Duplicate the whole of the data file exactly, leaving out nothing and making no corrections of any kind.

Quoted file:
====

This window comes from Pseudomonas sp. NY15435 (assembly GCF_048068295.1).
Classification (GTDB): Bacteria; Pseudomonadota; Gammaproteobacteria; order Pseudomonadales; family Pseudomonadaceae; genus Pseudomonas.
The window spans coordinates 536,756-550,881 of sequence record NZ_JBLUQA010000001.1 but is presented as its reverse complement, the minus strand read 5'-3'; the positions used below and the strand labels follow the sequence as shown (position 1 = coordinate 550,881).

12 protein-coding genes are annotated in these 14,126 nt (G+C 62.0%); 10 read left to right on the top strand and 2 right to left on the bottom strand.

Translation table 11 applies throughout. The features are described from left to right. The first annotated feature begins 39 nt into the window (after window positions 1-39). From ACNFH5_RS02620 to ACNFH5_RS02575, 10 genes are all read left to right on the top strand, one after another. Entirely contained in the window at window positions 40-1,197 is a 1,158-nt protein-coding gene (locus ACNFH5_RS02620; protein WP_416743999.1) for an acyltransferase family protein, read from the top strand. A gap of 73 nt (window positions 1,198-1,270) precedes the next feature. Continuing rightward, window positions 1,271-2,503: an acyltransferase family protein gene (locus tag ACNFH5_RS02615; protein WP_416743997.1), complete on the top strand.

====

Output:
This window comes from Pseudomonas sp. NY15435 (assembly GCF_048068295.1).
Classification (GTDB): Bacteria; Pseudomonadota; Gammaproteobacteria; order Pseudomonadales; family Pseudomonadaceae; genus Pseudomonas.
The window spans coordinates 536,756-550,881 of sequence record NZ_JBLUQA010000001.1 but is presented as its reverse complement, the minus strand read 5'-3'; the positions used below and the strand labels follow the sequence as shown (position 1 = coordinate 550,881).

12 protein-coding genes are annotated in these 14,126 nt (G+C 62.0%); 10 read left to right on the top strand and 2 right to left on the bottom strand.

Translation table 11 applies throughout. The features are described from left to right. The first annotated feature begins 39 nt into the window (after window positions 1-39). From ACNFH5_RS02620 to ACNFH5_RS02575, 10 genes are all read left to right on the top strand, one after another. Entirely contained in the window at window positions 40-1,197 is a 1,158-nt protein-coding gene (locus ACNFH5_RS02620; protein WP_416743999.1) for an acyltransferase family protein, read from the top strand. A gap of 73 nt (window positions 1,198-1,270) precedes the next feature. Continuing rightward, window positions 1,271-2,503: an acyltransferase family protein gene (locus tag ACNFH5_RS02615; protein WP_416743997.1), complete on the top strand.